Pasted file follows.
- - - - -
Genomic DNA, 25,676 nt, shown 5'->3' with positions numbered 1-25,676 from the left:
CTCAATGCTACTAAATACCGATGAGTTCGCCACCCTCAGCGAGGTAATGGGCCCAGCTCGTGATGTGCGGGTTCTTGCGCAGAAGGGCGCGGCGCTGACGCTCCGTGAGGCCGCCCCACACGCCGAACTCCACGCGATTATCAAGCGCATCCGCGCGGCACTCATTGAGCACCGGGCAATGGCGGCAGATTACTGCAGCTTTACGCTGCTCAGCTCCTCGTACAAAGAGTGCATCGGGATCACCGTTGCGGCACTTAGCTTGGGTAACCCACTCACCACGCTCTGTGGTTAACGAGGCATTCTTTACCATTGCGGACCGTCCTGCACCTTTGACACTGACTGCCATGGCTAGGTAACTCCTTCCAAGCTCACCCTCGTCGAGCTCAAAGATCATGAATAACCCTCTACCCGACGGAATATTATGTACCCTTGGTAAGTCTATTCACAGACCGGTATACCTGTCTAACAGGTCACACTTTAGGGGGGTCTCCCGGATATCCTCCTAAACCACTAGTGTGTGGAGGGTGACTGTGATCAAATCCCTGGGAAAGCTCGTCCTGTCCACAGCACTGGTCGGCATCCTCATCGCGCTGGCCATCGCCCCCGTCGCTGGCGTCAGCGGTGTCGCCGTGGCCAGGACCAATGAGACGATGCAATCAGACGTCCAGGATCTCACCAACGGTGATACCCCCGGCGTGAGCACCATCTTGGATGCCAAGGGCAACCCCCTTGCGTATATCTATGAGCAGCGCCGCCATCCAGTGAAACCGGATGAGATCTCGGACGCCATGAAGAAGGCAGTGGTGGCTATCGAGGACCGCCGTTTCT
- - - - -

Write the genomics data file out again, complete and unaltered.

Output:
Genomic DNA, 25,676 nt, shown 5'->3' with positions numbered 1-25,676 from the left:
CTCAATGCTACTAAATACCGATGAGTTCGCCACCCTCAGCGAGGTAATGGGCCCAGCTCGTGATGTGCGGGTTCTTGCGCAGAAGGGCGCGGCGCTGACGCTCCGTGAGGCCGCCCCACACGCCGAACTCCACGCGATTATCAAGCGCATCCGCGCGGCACTCATTGAGCACCGGGCAATGGCGGCAGATTACTGCAGCTTTACGCTGCTCAGCTCCTCGTACAAAGAGTGCATCGGGATCACCGTTGCGGCACTTAGCTTGGGTAACCCACTCACCACGCTCTGTGGTTAACGAGGCATTCTTTACCATTGCGGACCGTCCTGCACCTTTGACACTGACTGCCATGGCTAGGTAACTCCTTCCAAGCTCACCCTCGTCGAGCTCAAAGATCATGAATAACCCTCTACCCGACGGAATATTATGTACCCTTGGTAAGTCTATTCACAGACCGGTATACCTGTCTAACAGGTCACACTTTAGGGGGGTCTCCCGGATATCCTCCTAAACCACTAGTGTGTGGAGGGTGACTGTGATCAAATCCCTGGGAAAGCTCGTCCTGTCCACAGCACTGGTCGGCATCCTCATCGCGCTGGCCATCGCCCCCGTCGCTGGCGTCAGCGGTGTCGCCGTGGCCAGGACCAATGAGACGATGCAATCAGACGTCCAGGATCTCACCAACGGTGATACCCCCGGCGTGAGCACCATCTTGGATGCCAAGGGCAACCCCCTTGCGTATATCTATGAGCAGCGCCGCCATCCAGTGAAACCGGATGAGATCTCGGACGCCATGAAGAAGGCAGTGGTGGCTATCGAGGACCGCCGTTTCT